Under A Cardboard Sea | 3 minutes with Assistant Stage Manager Dale Thrupp

Spill - Production - Photos by Paul Blakemore (56)As the company add the finishing touches to Under A Cardboard Sea ahead of its 4 Aug debut, we caught up on all the latest with Assistant Stage Manager Dale Thrupp.


Hi! My name is Dale Thrupp and I am working on this summer’s Young Company show as Assistant Stage Manager. I’ve been working for the Outreach department on various projects since graduating from the ‘Made In Bristol’ program last year as part of Propolis Theatre. Before that, I was a member of Bristol Old Vic Young Company, performing in several shows as an actor. Under A Cardboard Sea marks the second time I’ve worked as part of the Stage Management team for a Bristol Old Vic show, having previously Stage Managed and performed in Spill last year.

For those who don’t know, a Stage Manager is someone who organises and coordinates the different facets of a show. This can involve liaising and leading communication between all of the different departments and team members, sourcing props, maintaining the company’s well-being and running pretty much all of the backstage aspects needed to run the show. It sounds like a lot and, if I’m honest, it really is. Thankfully though, on this show there are 3 of us working together. Rosie Giarratana is the Stage Manager, Debs Machin is the Deputy Stage Manager and I’m the Assistant Stage Manager.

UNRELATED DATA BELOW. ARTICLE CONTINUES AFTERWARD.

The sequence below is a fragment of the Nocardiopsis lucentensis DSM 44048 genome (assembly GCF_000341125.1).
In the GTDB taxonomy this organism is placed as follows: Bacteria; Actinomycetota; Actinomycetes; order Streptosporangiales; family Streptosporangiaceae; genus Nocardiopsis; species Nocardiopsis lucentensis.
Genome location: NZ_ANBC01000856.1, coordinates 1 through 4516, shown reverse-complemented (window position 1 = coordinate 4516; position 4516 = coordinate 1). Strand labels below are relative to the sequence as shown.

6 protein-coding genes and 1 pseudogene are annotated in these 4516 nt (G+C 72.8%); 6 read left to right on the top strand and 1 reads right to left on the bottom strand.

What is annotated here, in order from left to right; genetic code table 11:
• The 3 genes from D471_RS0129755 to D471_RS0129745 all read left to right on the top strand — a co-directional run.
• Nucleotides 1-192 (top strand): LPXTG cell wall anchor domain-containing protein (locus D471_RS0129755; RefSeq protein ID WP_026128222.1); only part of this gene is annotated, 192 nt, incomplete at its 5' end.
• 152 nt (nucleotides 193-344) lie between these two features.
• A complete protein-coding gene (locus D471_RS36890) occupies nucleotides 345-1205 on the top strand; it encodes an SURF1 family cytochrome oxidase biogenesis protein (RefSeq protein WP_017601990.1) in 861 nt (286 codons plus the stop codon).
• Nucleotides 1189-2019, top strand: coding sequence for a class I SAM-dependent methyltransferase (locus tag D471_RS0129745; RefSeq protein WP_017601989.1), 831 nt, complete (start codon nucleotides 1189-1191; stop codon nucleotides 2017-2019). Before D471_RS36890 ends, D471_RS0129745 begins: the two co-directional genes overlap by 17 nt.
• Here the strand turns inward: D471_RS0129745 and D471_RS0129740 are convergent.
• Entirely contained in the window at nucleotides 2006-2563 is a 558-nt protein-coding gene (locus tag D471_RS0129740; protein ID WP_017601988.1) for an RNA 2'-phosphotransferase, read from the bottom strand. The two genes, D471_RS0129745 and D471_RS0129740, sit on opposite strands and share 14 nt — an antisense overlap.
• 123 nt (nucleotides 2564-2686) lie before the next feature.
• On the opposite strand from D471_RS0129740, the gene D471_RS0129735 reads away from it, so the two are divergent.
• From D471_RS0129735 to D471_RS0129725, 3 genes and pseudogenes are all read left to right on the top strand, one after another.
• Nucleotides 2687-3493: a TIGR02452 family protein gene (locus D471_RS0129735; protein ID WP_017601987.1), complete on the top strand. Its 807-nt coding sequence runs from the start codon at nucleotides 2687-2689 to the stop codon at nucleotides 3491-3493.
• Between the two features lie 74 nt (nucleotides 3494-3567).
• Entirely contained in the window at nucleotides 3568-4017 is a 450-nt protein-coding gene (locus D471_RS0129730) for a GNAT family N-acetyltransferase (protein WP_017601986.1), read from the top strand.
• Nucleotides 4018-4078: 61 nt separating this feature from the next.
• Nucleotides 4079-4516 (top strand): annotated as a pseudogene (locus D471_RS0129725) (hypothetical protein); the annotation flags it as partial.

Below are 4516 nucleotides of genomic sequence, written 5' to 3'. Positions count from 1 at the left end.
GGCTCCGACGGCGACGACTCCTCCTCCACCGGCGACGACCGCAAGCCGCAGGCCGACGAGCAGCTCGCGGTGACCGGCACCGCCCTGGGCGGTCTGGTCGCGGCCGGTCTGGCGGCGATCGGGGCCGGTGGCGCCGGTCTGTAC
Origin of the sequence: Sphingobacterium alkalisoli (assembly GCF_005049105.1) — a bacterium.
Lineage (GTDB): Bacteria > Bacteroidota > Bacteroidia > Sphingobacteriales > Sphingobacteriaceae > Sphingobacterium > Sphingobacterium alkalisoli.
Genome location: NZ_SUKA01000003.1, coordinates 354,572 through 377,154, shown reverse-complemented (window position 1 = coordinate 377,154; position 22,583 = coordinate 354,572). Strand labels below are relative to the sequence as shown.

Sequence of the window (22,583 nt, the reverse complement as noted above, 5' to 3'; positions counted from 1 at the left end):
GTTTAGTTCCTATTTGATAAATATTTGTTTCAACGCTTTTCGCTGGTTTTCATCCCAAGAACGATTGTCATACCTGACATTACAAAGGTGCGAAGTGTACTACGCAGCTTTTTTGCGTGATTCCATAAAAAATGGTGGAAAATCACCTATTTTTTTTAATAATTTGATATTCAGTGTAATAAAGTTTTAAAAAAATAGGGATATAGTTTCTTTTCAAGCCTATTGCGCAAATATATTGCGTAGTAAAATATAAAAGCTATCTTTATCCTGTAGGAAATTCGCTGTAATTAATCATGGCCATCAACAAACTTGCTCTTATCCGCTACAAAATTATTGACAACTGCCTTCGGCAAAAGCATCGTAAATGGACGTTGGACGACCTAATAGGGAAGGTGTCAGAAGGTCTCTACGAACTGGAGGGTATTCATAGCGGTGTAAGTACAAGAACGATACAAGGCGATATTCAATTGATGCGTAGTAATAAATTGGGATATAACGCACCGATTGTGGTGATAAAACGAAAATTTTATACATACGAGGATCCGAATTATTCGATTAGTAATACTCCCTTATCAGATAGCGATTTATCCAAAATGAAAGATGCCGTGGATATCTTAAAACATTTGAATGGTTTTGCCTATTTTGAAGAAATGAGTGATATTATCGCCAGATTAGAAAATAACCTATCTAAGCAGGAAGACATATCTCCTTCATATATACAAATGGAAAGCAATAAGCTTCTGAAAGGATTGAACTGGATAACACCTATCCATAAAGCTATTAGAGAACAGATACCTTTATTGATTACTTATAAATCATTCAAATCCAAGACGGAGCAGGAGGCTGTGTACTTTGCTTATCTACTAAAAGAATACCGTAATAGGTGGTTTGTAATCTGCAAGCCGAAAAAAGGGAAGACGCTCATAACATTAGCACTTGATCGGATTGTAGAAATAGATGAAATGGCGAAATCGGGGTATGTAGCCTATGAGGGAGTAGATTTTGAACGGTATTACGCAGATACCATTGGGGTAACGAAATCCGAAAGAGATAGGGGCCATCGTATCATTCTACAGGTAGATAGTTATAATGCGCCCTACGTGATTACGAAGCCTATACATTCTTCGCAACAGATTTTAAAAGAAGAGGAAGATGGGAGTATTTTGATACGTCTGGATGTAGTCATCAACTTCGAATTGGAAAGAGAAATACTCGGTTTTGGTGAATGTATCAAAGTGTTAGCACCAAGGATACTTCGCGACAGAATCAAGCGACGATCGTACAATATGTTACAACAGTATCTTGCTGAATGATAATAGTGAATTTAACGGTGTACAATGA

Under a Cardboard Sea Rehearsal Room - Photographer Jack Offord - Low Res-3327  Under a Cardboard Sea Rehearsal Room - Photographer Jack Offord - Low Res-3251

I’ve been in rehearsals pretty much from when we started back in January. During the first few months I was in the room devising alongside the cast. That’s not something a member of the Stage Management team usually does, but the directors and writer wanted as much creative input they could get and, as I’ve been a performer on previous Young Company shows, they were happy for me to join in.
Around April/May time the script was starting to take shape so I started doing more and more of the backstage work needed for the show. Rosie joined us full-time around June, just as things were beginning to get busy, and Debs came on-board at the beginning of this week, just as intensive rehearsals started. Working alongside Rosie and Debs, who are both freelance professional Stage Managers, has been amazing. Rosie has been so patient and kind to me throughout the months of rehearsals. She has taken time to not only teach me how to do a lot of things she usually does, such as create a blocking/prompt book or complete a floor mark-up etc. but she then allowed me to actually go and do those things for the show. It’s meant that I’ve learnt an incredible amount about the role and at the same time have a feeling of accomplishment, that I’ve really contributed to this show despite not having a single moment actually onstage.